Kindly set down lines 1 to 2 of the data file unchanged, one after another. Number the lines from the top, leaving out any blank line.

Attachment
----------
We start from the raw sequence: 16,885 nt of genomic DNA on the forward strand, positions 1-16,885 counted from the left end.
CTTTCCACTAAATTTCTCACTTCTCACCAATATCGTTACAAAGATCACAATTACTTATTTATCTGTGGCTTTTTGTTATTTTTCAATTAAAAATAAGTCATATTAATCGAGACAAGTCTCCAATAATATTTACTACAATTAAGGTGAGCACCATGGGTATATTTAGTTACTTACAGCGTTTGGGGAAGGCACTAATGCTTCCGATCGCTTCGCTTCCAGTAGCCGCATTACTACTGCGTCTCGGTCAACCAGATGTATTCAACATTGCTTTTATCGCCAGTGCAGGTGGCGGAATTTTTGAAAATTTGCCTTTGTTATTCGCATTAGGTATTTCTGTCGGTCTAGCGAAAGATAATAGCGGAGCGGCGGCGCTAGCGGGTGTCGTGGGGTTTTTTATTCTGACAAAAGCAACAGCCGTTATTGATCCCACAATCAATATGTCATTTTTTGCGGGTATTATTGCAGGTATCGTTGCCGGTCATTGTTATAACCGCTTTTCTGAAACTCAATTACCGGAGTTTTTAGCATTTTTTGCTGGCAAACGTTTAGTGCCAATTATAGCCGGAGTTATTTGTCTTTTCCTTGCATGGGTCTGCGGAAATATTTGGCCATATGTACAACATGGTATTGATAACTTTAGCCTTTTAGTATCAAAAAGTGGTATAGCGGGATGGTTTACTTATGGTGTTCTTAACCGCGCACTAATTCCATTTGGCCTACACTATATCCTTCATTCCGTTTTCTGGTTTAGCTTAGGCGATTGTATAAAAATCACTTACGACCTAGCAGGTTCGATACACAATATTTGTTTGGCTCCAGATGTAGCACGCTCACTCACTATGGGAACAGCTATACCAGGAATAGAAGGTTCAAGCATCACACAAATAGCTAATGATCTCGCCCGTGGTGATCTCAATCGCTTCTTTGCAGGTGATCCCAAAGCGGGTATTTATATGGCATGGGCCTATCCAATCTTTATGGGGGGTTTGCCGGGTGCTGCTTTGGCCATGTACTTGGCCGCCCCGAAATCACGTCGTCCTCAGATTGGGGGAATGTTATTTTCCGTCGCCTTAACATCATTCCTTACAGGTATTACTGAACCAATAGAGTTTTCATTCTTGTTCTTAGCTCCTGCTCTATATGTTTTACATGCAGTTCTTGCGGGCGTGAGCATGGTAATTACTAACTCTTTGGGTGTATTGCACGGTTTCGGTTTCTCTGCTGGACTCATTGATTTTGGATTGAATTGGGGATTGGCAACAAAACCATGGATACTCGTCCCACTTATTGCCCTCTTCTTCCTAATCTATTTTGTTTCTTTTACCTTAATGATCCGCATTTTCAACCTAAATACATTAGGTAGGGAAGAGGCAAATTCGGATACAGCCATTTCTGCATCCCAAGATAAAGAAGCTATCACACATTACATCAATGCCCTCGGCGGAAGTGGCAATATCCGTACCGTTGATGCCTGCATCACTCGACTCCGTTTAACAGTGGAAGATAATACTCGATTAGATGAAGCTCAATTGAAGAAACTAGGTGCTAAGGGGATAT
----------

We start from the raw sequence: 16,885 nt of genomic DNA on the forward strand, positions 1-16,885 counted from the left end.
CTTTCCACTAAATTTCTCACTTCTCACCAATATCGTTACAAAGATCACAATTACTTATTTATCTGTGGCTTTTTGTTATTTTTCAATTAAAAATAAGTCATATTAATCGAGACAAGTCTCCAATAATATTTACTACAATTAAGGTGAGCACCATGGGTATATTTAGTTACTTACAGCGTTTGGGGAAGGCACTAATGCTTCCGATCGCTTCGCTTCCAGTAGCCGCATTACTACTGCGTCTCGGTCAACCAGATGTATTCAACATTGCTTTTATCGCCAGTGCAGGTGGCGGAATTTTTGAAAATTTGCCTTTGTTATTCGCATTAGGTATTTCTGTCGGTCTAGCGAAAGATAATAGCGGAGCGGCGGCGCTAGCGGGTGTCGTGGGGTTTTTTATTCTGACAAAAGCAACAGCCGTTATTGATCCCACAATCAATATGTCATTTTTTGCGGGTATTATTGCAGGTATCGTTGCCGGTCATTGTTATAACCGCTTTTCTGAAACTCAATTACCGGAGTTTTTAGCATTTTTTGCTGGCAAACGTTTAGTGCCAATTATAGCCGGAGTTATTTGTCTTTTCCTTGCATGGGTCTGCGGAAATATTTGGCCATATGTACAACATGGTATTGATAACTTTAGCCTTTTAGTATCAAAAAGTGGTATAGCGGGATGGTTTACTTATGGTGTTCTTAACCGCGCACTAATTCCATTTGGCCTACACTATATCCTTCATTCCGTTTTCTGGTTTAGCTTAGGCGATTGTATAAAAATCACTTACGACCTAGCAGGTTCGATACACAATATTTGTTTGGCTCCAGATGTAGCACGCTCACTCACTATGGGAACAGCTATACCAGGAATAGAAGGTTCAAGCATCACACAAATAGCTAATGATCTCGCCCGTGGTGATCTCAATCGCTTCTTTGCAGGTGATCCCAAAGCGGGTATTTATATGGCATGGGCCTATCCAATCTTTATGGGGGGTTTGCCGGGTGCTGCTTTGGCCATGTACTTGGCCGCCCCGAAATCACGTCGTCCTCAGATTGGGGGAATGTTATTTTCCGTCGCCTTAACATCATTCCTTACAGGTATTACTGAACCAATAGAGTTTTCATTCTTGTTCTTAGCTCCTGCTCTATATGTTTTACATGCAGTTCTTGCGGGCGTGAGCATGGTAATTACTAACTCTTTGGGTGTATTGCACGGTTTCGGTTTCTCTGCTGGACTCATTGATTTTGGATTGAATTGGGGATTGGCAACAAAACCATGGATACTCGTCCCACTTATTGCCCTCTTCTTCCTAATCTATTTTGTTTCTTTTACCTTAATGATCCGCATTTTCAACCTAAATACATTAGGTAGGGAAGAGGCAAATTCGGATACAGCCATTTCTGCATCCCAAGATAAAGAAGCTATCACACATTACATCAATGCCCTCGGCGGAAGTGGCAATATCCGTACCGTTGATGCCTGCATCACTCGACTCCGTTTAACAGTGGAAGATAATACTCGATTAGATGAAGCTCAATTGAAGAAACTAGGTGCTAAGGGGATAT